Local gym chain set to take New York
An Australian fitness entrepreneur has his sights set firmly on the giant US market, writes Christopher Niesche.
A decade ago Dave Hundt imported the Contours female-only gym concept from the United States. Now he and his partners are about to introduce their own female fitness franchise to New York in an attempt to crack the giant US market.
Next month Hundt, 42, will open the first EnVie Fitness gym franchise in New York state, even though the company has been operating for just a little over a year, with seven franchises, in Australia.
"We figured we could wait around until we get 100 [franchises in Australia] and say 'we've proven this thing and can take it international' or we could say 'we've got seven up and running, we've done successful start-ups previously, let's take it to America,'" says Hundt, who has worked in banking and owned and operated his own gym. "Regardless of when we enter that market there's going to be learnings and experience that we'll gain, so why not do that earlier rather than later and allow us to build scale quicker?"
EnVie (pronounced on-vee and French for "in life") plugs a gap in the women's fitness sector. Some gyms such as Contours cater for older, less fit women, while 24-hour gyms that suit younger women are usually mixed sex and often have large periods of the day or night where there are no staff, which is a safety concern for customers.
The new franchise aims to compete with round-the-clock gyms by opening female-only gyms from 5am to 10pm. "The female of today is very busy: they're working mums, they have a number of responsibilities and they find it really hard to fit a regular fitness routine into their lifestyle," Hundt says.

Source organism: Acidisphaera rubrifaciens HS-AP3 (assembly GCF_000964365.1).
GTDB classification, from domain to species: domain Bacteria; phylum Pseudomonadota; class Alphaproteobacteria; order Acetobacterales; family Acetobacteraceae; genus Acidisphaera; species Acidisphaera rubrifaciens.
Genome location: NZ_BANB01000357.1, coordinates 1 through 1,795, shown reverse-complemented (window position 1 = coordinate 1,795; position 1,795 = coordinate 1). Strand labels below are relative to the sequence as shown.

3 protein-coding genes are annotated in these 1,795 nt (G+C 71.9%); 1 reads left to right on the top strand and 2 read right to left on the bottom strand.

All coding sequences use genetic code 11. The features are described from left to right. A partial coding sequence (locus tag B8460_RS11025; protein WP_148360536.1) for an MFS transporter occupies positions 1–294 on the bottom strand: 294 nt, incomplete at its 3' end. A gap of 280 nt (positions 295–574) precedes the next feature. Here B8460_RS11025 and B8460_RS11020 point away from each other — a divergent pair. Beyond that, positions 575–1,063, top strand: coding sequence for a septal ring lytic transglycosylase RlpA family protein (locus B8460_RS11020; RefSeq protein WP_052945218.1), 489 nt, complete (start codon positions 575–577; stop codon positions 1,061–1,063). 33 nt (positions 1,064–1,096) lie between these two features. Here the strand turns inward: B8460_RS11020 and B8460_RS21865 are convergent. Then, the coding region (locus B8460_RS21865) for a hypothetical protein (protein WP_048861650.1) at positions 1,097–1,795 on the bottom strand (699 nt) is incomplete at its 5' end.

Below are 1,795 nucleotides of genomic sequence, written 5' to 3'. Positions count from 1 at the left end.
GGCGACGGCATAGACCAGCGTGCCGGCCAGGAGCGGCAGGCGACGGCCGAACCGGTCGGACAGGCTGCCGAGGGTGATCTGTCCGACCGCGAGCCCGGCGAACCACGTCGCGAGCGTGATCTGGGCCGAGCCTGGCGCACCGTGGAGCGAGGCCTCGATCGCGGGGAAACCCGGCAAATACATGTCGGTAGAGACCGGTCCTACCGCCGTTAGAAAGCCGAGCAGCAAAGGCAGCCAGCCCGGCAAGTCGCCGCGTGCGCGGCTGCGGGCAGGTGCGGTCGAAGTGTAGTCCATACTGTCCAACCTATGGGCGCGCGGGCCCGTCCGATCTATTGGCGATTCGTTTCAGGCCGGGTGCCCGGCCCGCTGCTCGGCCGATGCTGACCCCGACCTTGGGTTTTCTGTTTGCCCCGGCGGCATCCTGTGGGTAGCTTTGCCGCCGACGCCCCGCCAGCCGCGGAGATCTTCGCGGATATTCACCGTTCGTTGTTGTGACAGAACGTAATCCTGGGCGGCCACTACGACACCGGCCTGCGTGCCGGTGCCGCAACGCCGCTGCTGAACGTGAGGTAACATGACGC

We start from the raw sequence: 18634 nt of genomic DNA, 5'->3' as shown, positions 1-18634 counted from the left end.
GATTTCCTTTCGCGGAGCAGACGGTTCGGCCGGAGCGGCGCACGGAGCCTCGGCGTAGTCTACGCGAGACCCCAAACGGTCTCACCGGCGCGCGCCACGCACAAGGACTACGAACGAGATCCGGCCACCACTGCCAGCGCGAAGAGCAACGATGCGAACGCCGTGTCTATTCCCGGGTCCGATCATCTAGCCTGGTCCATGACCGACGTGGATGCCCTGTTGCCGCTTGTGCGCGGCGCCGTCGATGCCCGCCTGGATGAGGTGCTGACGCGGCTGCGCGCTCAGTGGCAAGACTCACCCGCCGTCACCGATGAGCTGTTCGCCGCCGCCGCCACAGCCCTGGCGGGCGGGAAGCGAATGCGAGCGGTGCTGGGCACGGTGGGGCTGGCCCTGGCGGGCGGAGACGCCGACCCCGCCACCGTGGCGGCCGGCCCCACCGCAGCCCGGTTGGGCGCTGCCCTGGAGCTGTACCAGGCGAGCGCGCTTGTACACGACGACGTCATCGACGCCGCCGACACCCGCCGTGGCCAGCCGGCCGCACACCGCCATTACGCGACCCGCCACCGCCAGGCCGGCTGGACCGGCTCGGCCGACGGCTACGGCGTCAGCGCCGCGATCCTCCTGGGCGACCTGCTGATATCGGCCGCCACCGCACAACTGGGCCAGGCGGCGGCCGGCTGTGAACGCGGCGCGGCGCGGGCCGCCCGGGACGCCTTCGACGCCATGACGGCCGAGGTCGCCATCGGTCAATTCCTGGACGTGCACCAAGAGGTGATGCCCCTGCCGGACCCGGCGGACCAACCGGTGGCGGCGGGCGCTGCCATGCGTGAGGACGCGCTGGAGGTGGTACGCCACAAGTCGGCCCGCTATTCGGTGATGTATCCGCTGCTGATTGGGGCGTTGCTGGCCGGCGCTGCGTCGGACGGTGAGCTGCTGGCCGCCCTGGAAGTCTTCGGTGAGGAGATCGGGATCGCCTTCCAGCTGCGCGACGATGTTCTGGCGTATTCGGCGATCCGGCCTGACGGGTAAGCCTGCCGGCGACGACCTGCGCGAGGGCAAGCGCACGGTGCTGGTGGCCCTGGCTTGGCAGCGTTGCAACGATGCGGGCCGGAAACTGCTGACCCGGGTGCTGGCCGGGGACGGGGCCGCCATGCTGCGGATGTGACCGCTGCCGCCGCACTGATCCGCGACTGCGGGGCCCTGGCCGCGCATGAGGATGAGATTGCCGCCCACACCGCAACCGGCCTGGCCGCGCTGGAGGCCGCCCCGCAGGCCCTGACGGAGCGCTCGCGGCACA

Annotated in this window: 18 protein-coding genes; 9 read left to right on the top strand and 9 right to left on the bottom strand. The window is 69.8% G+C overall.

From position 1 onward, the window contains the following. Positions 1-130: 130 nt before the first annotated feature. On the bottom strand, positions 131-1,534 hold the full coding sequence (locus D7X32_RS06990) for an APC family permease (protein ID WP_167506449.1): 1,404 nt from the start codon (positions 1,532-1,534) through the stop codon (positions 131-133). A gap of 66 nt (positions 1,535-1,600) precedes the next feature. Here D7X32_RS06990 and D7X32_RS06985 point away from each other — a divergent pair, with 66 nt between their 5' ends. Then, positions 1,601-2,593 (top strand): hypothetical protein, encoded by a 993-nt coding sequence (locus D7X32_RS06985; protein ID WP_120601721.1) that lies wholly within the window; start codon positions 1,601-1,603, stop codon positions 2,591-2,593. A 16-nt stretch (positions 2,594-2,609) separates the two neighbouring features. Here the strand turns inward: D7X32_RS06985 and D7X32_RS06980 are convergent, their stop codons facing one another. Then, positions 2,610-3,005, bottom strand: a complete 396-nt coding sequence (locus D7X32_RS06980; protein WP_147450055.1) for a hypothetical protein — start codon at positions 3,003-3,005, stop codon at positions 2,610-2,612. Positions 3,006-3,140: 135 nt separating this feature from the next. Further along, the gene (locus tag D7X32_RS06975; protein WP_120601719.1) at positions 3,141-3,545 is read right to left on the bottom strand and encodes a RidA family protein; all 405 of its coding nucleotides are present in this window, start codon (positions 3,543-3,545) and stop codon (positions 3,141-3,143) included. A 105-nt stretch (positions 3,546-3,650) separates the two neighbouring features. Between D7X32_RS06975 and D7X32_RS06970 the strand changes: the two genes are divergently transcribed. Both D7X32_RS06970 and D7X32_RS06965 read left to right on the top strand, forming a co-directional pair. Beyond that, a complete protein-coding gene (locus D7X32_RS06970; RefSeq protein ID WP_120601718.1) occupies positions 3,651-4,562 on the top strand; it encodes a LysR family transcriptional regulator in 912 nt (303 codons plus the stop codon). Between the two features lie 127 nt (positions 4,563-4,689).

He says he is drawing on his experience of having been one of those who built up the local Contours chain to roll out the EnVie franchise across the US, starting with next month's opening in Jamestown in upstate New York.
"We don't do it lightly. We haven't just said, 'let's have a crack at that market,"' he says, adding that he and his partners have fully researched the market and made several trips there. "The time is right. The fact that we've got some very strong competitors who have had huge business in that market and are in decline is an exciting opportunity for us."
The female gym chain Curves has declined from more than 10,000 gyms around the country to about 3000, Hundt says. The figure illustrates the scale of the market, and Hundt says for the same investment of time and money, EnVie could probably open 500 gyms in the US for every 50 it opens in Australia.
EnVie is expanding overseas via franchise development partners who will each be responsible for opening 20 gyms over three years. This avoids the need for the company to have its own US team until it has built a critical mass in that market. So far they have one development partner but aim to recruit more.
Instead of the usual franchise practice of taking a percentage of each gym's takings, EnVie takes a payment for each member a gym has - which Hundt says is the "key metric" in the fitness industry.
Meanwhile, the company will keep expanding in Australia and has a team to concentrate on the local market. "We are very much aware that we need to ensure that Australia is successful if we have any hope of going well overseas," Hundt says.
He says he has learnt the key to a successful franchise is making it easy to scale from the outset to help reduce growing pains. Training and screening of potential franchisees is also crucial. "Every dollar that we spend up front and making sure we have a highly skilled network of franchisees and staff saves us $10 in support down the track."